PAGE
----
The U.S. Food and Drug Administration (FDA) approved Seattle Genetics‘ application requesting that Adcetris (brentuximab vedotin) be used in combination with chemotherapy as a first-line treatment for systemic anaplastic large cell lymphoma (sALCL), a subtype of peripheral T-cell lymphomas (PTCL). The approval came less than two weeks after the application’s submission.
The approval — which is also for other PTCL patients whose tumors are positive for the CD30 factor, including angioimmunoblastic T-cell lymphoma, and PTCL not otherwise specified — came a day after the FDA granted Adcetris Breakthrough Therapy Designation for the same indication.
The decisions follow positive data from the ECHELON-2 Phase 3 trial (NCT01777152), where a combination of Adcetris plus CHP chemotherapy — cyclophosphamide, doxorubicin, and prednisone — reduced the risk of death by 34%, compared to CHOP chemotherapy —cyclophosphamide, doxorubicin, vincristine, and prednisone — alone.
“The ECHELON-2 clinical trial demonstrated Adcetris plus CHP results in a superior outcome for patients when compared to current standard of care, CHOP,” Clay Siegall, PhD, president and chief executive officer of Seattle Genetics, said in a press release. “We want to thank the patients, physicians and their staff who participated in the ECHELON-2 trial, which supported this FDA approval.”
Adcetris is an antibody-drug conjugate that targets the CD30 protein, located at the surface of many lymphomas, including some PTCL subsets. Once bound to CD30-positive cells, the antibody triggers the release of a toxic compound that causes cells to die.
ECHELON-2 included 452 patients with newly diagnosed PTCL whose tumors were positive for the CD30 factor. Of them, 75% had sALCL. Its main goal was to determine whether Adcetris add-on treatment could extend the time to disease progression or death compared to the standard CHOP chemotherapy.
The trial met its primary endpoint, with the Adcetris combination reducing the risk of disease progression by 29%. But other key secondary measures were also met.
Indeed, more patients responded to the combination than to CHOP — 83% to 72% — and achieved complete responses — 68% to 56%. Patients receiving Adcetris also had a 34% lower risk of death, and those with sALCL experienced a 41% reduction in their risk of disease progression or death.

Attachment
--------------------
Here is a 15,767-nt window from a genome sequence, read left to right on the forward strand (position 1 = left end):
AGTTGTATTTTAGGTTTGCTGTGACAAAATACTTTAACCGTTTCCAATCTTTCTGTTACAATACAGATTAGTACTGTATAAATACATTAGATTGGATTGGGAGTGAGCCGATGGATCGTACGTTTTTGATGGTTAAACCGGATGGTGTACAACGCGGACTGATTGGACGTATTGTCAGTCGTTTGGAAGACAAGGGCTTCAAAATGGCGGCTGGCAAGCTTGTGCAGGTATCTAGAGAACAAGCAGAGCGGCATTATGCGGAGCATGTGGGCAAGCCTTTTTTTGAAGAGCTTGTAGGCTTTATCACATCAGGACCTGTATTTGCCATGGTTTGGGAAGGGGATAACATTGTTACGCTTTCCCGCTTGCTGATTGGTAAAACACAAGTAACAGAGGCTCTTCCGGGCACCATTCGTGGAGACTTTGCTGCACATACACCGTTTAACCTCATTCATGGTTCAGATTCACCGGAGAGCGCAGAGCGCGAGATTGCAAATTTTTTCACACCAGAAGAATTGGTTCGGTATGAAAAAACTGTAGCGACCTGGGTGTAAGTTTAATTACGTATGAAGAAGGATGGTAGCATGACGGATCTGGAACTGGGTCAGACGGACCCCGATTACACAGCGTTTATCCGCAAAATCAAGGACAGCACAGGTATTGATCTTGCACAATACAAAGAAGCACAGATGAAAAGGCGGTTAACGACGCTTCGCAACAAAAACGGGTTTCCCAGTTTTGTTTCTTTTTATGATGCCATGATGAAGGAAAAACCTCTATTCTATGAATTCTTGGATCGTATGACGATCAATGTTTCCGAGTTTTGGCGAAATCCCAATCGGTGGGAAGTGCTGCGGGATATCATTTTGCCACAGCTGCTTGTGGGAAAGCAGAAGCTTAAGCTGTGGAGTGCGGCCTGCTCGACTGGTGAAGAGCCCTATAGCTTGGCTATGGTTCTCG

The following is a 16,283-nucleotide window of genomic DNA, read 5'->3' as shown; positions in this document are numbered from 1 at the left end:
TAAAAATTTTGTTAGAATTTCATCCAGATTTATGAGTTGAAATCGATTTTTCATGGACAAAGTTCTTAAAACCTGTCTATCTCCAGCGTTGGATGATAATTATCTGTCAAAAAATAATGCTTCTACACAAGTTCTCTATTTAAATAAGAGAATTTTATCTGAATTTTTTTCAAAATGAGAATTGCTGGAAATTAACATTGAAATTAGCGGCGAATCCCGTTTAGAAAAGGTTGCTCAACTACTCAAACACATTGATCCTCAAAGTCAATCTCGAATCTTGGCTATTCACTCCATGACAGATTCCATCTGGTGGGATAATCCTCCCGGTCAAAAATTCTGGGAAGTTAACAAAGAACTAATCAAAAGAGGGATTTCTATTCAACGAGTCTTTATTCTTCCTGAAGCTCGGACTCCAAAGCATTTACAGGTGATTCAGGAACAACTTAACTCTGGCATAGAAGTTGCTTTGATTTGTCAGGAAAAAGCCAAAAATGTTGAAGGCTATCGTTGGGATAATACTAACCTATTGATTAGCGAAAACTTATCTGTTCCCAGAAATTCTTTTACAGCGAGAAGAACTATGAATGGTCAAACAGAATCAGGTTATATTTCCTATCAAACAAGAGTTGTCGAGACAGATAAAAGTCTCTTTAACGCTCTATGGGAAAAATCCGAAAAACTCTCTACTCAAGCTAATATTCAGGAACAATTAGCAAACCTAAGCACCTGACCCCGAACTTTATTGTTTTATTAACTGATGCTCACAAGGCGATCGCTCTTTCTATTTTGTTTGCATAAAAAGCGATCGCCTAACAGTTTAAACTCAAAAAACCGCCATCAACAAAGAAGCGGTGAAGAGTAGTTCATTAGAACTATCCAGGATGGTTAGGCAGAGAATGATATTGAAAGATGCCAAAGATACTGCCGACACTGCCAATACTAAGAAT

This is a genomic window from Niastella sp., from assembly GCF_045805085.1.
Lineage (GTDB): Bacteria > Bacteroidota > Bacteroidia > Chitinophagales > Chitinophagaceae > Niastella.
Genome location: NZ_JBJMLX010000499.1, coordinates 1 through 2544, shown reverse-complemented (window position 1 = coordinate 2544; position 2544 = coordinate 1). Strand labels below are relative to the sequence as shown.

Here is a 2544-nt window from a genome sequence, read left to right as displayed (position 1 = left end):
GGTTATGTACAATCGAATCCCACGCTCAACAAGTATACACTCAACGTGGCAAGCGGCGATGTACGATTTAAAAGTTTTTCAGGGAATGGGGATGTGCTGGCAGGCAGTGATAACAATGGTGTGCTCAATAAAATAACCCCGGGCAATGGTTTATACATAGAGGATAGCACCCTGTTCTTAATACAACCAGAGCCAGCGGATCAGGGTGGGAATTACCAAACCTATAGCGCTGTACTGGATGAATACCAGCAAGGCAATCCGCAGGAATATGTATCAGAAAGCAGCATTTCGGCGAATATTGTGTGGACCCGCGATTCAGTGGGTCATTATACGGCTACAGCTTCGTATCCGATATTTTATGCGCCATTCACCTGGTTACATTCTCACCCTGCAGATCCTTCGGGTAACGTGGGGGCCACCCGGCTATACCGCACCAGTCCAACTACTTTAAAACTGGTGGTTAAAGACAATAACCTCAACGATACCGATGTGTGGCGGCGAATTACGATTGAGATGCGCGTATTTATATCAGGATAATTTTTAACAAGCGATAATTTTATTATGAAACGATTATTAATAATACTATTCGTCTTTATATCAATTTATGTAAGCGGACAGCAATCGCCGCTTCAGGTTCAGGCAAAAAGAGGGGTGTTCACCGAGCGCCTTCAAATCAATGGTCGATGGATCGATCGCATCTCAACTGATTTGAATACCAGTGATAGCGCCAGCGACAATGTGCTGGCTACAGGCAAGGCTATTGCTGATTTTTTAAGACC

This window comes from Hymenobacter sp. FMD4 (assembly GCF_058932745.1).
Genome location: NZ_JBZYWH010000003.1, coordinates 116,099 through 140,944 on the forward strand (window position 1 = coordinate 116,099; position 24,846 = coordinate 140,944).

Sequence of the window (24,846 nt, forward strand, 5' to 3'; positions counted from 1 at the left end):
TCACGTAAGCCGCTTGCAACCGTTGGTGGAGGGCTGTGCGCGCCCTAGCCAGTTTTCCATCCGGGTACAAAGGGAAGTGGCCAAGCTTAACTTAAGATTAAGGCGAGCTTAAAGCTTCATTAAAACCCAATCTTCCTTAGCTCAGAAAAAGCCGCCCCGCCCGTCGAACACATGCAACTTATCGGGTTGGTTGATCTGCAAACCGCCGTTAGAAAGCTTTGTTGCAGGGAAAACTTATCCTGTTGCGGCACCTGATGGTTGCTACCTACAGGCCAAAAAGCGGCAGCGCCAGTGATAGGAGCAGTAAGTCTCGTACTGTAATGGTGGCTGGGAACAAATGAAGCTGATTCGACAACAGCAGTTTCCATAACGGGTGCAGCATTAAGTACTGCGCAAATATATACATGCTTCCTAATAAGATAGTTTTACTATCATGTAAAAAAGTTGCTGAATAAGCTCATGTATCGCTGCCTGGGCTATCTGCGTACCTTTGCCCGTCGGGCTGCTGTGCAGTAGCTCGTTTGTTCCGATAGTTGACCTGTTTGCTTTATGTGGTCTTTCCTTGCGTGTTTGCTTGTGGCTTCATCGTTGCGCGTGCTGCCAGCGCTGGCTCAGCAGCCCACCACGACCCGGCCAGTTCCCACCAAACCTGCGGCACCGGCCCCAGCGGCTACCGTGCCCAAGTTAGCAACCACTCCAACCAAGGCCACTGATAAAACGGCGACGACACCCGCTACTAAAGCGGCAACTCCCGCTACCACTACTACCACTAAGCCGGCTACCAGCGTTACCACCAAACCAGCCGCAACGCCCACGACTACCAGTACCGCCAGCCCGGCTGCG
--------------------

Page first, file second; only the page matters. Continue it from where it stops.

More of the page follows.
The safety profile of Adcetris and CHP was similar to that of CHOP, and consistent with prior studies examining a combination of Adcetris with chemotherapy. The most common adverse events included peripheral neuropathy — a feeling of numbness in the hands and feet — nausea, diarrhea, low levels of white blood cells, fatigue, fever, and anemia.
“The current standard of care for initial treatment of peripheral T-cell lymphoma is multi-agent chemotherapy. That treatment has not significantly changed in decades and is too often unsuccessful in leading to long-term remissions, underscoring the need for new treatments,” said Steven Horwitz, MD, Department of Medicine, Lymphoma Service, Memorial Sloan Kettering Cancer Center, New York.
“The ECHELON-2 clinical trial demonstrated Adcetris plus CHP was superior to the current standard of care, CHOP, for both progression-free survival and all other key secondary endpoints, including, most importantly, overall survival,” Horwitz said. “With this approval, clinicians have the opportunity to transform the way newly diagnosed CD30-expressing PTCL patients are treated.”
The FDA reviewed Adcetris under its Real-Time Oncology Review Pilot Program, which aims to accelerate the review process of safe and effective treatments, making them available for patients as early as possible, without compromising review quality.
The full data of the ECHELON-2 trial will be presented at the American Society of Hematology (ASH) 2018 Annual Meeting, Dec. 1-4 in San Diego, California. The presentation is titled “The ECHELON-2 Trial: Results of a Randomized, Double-Blind, Active-Controlled Phase 3 Study of Brentuximab Vedotin and CHP (A+CHP) Versus CHOP in the Frontline Treatment of Patients with CD30+ Peripheral T-Cell Lymphomas.”